Eye For Film >> Movies >> The World At War (1974) Film Review
"Down this road, on a summer day in 1944, the soldiers came. Nobody lives here now. They stayed only a few hours. When they had gone, a community which had lived for a thousand years was dead."
So begins The World At War, the definitive history of World War Two. It's a solemn beginning, narrated by Laurence Olivier, and his opening remarks are followed by Carl Davis's haunting theme tune. It doesn't take long to realise that this is going to be something very special.
The World At War was the brainchild of Thames TV producer Jeremy Isaacs, who first came up with the idea in 1970. Despite the scale of the project, his vision was simple: to tell it how it was, from the people who were there, in their own words and without judgement, or bias.
He started by asking Noble Frankland, the director of the Imperial War Museum and the programme's historical advisor, to list on a single piece of paper the 15 most decisive military campaigns of the war. Frankland made his list on the back of an envelope - Poland, the blitzkrieg in the Low Countries, the Battle of Britain, Operation Barbarossa, Stalingrad, Pearl Harbor, the U-boat campaign, Normandy.
Isaacs had already listed his own, non-military, must-haves. There would be an episode on the causes of the war, one on the results, one on the war economy and politics of the major combatants. There'd be one on the Nazi genocide, one on Dutch resistance, one on the blitz.
All told, there would be 26 episodes, each lasting an hour, each focusing on a single theme. Even with that amount of screen time, however, there would have to be some major omissions. The toughest choice was what not to include. Not an easy task, considering the Imperial War Museum alone had over 20 million feet of archive footage, so out went Abyssinia and Greece and Syria and Yugoslavia. There would be nothing on the extermination of the gypsies, or the suffering of the Poles.
Even with the omissions, however, we still get the most comprehensive account of World War Two ever seen on film.
One of the major aims of the series was to show the importance of the eastern front. In Barbarossa, the story of Hitler's invasion of Russia in 1941, we see total war on a brutal, hellish scale. Not only was it the biggest land war in history, it also marked a new low in human suffering, with three million Russians killed in the first three months of the campaign. With the onset of winter, however, the German advance stalled and we hear from Wehrmacht troops, who were caught in the wide-open space of the Russian hinterland with no winter clothes or equipment, dreaming they were back in Berlin.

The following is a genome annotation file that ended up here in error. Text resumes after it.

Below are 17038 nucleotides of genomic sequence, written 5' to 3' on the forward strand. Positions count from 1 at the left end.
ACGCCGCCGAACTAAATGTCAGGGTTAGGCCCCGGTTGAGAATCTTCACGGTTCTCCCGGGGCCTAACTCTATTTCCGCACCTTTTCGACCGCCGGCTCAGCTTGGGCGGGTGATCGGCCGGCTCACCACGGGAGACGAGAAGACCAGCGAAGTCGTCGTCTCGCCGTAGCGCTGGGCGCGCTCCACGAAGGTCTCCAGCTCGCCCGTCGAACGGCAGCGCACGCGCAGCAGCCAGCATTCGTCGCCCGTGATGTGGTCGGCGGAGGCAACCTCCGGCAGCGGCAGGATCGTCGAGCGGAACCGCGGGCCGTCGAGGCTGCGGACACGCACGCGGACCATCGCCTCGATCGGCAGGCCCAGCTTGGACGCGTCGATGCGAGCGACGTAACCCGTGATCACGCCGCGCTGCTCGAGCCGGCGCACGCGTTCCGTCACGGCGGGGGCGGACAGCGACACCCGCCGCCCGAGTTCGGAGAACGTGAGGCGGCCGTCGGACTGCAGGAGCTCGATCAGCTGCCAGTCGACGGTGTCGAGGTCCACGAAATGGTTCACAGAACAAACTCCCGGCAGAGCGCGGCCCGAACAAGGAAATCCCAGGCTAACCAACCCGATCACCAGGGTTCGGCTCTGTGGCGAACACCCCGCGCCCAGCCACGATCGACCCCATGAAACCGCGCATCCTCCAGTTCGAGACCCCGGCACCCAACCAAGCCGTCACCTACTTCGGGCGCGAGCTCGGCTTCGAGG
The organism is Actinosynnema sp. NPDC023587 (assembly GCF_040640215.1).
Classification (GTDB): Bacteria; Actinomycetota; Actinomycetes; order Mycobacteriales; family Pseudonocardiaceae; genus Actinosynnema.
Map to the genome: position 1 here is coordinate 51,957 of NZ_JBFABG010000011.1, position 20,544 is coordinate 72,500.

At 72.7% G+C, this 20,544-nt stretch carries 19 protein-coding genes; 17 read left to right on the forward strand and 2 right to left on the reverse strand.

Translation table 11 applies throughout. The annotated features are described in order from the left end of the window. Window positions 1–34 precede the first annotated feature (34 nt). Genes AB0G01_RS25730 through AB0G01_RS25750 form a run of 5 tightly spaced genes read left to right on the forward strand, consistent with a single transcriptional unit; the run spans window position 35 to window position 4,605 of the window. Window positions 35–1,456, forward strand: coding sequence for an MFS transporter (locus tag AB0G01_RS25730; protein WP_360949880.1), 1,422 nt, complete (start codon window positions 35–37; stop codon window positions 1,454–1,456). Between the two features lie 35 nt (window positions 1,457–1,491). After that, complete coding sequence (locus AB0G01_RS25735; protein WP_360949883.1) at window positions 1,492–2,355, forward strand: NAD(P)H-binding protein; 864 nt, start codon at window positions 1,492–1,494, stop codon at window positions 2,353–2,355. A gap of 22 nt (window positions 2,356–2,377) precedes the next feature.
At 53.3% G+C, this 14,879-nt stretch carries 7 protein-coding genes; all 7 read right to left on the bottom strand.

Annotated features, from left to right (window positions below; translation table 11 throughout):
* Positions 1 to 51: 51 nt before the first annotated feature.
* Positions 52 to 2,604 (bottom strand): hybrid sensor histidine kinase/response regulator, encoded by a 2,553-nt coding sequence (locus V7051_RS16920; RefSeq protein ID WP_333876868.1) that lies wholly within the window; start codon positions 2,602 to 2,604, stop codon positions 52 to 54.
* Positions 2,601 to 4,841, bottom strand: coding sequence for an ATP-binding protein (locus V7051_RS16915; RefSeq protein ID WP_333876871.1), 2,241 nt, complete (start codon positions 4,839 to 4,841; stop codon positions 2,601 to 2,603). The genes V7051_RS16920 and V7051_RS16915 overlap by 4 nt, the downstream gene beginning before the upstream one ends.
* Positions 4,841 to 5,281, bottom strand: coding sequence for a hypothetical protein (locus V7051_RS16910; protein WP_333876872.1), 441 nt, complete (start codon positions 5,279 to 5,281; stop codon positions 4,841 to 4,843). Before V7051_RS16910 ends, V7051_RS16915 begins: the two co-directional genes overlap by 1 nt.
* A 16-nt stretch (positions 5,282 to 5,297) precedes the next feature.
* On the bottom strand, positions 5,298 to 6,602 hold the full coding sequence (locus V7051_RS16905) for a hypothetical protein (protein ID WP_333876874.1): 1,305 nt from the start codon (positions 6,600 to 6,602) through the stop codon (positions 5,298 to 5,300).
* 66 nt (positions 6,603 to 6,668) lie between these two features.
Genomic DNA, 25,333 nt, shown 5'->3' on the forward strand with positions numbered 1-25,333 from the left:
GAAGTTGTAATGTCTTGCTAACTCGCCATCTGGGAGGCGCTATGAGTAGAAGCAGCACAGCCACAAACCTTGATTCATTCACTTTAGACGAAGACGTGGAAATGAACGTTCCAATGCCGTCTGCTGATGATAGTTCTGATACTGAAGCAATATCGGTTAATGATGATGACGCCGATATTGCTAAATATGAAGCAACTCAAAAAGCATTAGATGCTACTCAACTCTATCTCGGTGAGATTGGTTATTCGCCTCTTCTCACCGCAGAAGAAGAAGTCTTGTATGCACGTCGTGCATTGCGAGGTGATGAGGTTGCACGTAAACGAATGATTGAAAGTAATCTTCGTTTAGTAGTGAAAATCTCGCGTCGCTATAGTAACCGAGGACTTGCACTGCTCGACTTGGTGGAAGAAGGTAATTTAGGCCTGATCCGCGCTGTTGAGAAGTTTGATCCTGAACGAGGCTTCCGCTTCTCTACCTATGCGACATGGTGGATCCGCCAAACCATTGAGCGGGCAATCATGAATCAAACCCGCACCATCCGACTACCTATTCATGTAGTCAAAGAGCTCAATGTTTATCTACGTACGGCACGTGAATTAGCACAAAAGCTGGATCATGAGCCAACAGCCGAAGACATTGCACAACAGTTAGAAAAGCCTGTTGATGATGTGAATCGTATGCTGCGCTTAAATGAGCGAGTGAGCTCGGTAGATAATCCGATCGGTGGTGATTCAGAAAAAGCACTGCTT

What's exceptional about the series is that everyone is given a voice, from the military top brass to the lowliest foot soldier, from victim to villain, celebrity to civilian - we hear from Albert Speer, Hitler's armaments minister; Jimmy Stewart, movie star and US Air Force bomber pilot; Arthur Harris, head of the RAF Bomber Command; and countless ordinary people who were caught up in events beyond their control. Crusty old historians don't get a look in.
It's beautifully written, each episode a concise 2000 words, each sentence pared down to the essentials, and there are some wonderful turns of phrase - the rusty remains of France's Maginot Line of defensive forts are "forlorn monsters."
Isaacs deserves huge credit for not only envisioning the series in the first place, but for pulling it off and exceeding his own sky-high ambition. O-level history was never this much fun, nor as informative.Reviewed on: 02 May 2005
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